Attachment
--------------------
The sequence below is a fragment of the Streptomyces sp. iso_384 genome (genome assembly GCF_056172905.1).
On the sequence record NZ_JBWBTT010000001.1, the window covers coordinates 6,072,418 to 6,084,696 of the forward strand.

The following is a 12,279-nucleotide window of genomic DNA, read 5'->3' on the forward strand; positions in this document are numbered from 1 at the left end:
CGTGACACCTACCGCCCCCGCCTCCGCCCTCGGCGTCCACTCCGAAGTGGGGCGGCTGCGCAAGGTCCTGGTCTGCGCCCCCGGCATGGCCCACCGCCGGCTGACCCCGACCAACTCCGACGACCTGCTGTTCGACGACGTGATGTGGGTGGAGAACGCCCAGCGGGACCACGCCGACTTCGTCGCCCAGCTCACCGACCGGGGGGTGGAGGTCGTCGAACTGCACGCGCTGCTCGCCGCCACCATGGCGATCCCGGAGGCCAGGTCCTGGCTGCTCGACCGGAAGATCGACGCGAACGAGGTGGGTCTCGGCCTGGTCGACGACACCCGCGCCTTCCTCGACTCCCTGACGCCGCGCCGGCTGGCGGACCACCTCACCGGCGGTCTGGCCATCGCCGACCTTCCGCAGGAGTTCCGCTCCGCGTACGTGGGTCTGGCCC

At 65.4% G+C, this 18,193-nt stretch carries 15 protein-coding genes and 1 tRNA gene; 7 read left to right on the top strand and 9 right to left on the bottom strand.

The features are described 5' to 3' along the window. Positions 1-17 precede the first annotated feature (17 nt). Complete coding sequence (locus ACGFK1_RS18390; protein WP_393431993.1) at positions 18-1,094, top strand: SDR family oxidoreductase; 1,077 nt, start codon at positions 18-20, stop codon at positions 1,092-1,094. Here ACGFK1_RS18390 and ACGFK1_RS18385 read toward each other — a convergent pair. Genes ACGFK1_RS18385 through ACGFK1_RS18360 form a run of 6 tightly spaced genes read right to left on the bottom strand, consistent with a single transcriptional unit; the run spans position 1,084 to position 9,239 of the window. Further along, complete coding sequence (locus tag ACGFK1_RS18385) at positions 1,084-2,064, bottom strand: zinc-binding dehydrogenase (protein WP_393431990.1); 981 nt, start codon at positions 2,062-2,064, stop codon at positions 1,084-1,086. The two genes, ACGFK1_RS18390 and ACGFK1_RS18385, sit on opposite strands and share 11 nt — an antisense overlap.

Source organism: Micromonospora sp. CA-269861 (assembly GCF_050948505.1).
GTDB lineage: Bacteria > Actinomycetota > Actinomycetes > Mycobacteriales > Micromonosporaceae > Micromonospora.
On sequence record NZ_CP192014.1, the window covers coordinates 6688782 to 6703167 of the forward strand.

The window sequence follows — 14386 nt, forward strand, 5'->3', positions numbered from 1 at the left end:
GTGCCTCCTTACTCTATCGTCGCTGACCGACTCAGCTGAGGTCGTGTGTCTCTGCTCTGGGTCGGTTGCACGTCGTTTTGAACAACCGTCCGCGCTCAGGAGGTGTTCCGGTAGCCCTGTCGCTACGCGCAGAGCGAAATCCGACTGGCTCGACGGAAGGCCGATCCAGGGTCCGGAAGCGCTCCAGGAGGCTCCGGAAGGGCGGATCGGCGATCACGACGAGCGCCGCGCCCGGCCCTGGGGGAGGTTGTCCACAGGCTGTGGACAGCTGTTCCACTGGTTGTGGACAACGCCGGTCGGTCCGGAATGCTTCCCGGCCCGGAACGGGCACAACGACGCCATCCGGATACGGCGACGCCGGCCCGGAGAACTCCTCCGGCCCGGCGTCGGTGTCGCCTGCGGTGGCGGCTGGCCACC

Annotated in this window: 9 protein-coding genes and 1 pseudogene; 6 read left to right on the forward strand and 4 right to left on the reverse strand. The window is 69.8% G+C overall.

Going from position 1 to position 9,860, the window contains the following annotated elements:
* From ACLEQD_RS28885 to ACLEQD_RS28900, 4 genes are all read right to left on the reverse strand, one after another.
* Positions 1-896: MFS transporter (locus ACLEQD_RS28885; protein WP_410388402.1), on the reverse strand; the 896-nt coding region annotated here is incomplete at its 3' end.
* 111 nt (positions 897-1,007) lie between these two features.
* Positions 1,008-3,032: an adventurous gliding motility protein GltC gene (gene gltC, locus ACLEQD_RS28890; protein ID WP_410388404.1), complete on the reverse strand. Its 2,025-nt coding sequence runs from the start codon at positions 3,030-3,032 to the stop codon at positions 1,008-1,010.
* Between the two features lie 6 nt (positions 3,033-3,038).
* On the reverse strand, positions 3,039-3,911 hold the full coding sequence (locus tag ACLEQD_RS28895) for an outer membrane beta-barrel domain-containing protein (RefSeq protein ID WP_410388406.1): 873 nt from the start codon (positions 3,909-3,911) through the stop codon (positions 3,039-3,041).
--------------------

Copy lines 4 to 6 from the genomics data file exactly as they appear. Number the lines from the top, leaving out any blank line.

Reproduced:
CGTGACACCTACCGCCCCCGCCTCCGCCCTCGGCGTCCACTCCGAAGTGGGGCGGCTGCGCAAGGTCCTGGTCTGCGCCCCCGGCATGGCCCACCGCCGGCTGACCCCGACCAACTCCGACGACCTGCTGTTCGACGACGTGATGTGGGTGGAGAACGCCCAGCGGGACCACGCCGACTTCGTCGCCCAGCTCACCGACCGGGGGGTGGAGGTCGTCGAACTGCACGCGCTGCTCGCCGCCACCATGGCGATCCCGGAGGCCAGGTCCTGGCTGCTCGACCGGAAGATCGACGCGAACGAGGTGGGTCTCGGCCTGGTCGACGACACCCGCGCCTTCCTCGACTCCCTGACGCCGCGCCGGCTGGCGGACCACCTCACCGGCGGTCTGGCCATCGCCGACCTTCCGCAGGAGTTCCGCTCCGCGTACGTGGGTCTGGCCC

At 65.4% G+C, this 18,193-nt stretch carries 15 protein-coding genes and 1 tRNA gene; 7 read left to right on the top strand and 9 right to left on the bottom strand.

The features are described 5' to 3' along the window. Positions 1-17 precede the first annotated feature (17 nt). Complete coding sequence (locus ACGFK1_RS18390; protein WP_393431993.1) at positions 18-1,094, top strand: SDR family oxidoreductase; 1,077 nt, start codon at positions 18-20, stop codon at positions 1,092-1,094. Here ACGFK1_RS18390 and ACGFK1_RS18385 read toward each other — a convergent pair. Genes ACGFK1_RS18385 through ACGFK1_RS18360 form a run of 6 tightly spaced genes read right to left on the bottom strand, consistent with a single transcriptional unit; the run spans position 1,084 to position 9,239 of the window. Further along, complete coding sequence (locus tag ACGFK1_RS18385) at positions 1,084-2,064, bottom strand: zinc-binding dehydrogenase (protein WP_393431990.1); 981 nt, start codon at positions 2,062-2,064, stop codon at positions 1,084-1,086. The two genes, ACGFK1_RS18390 and ACGFK1_RS18385, sit on opposite strands and share 11 nt — an antisense overlap.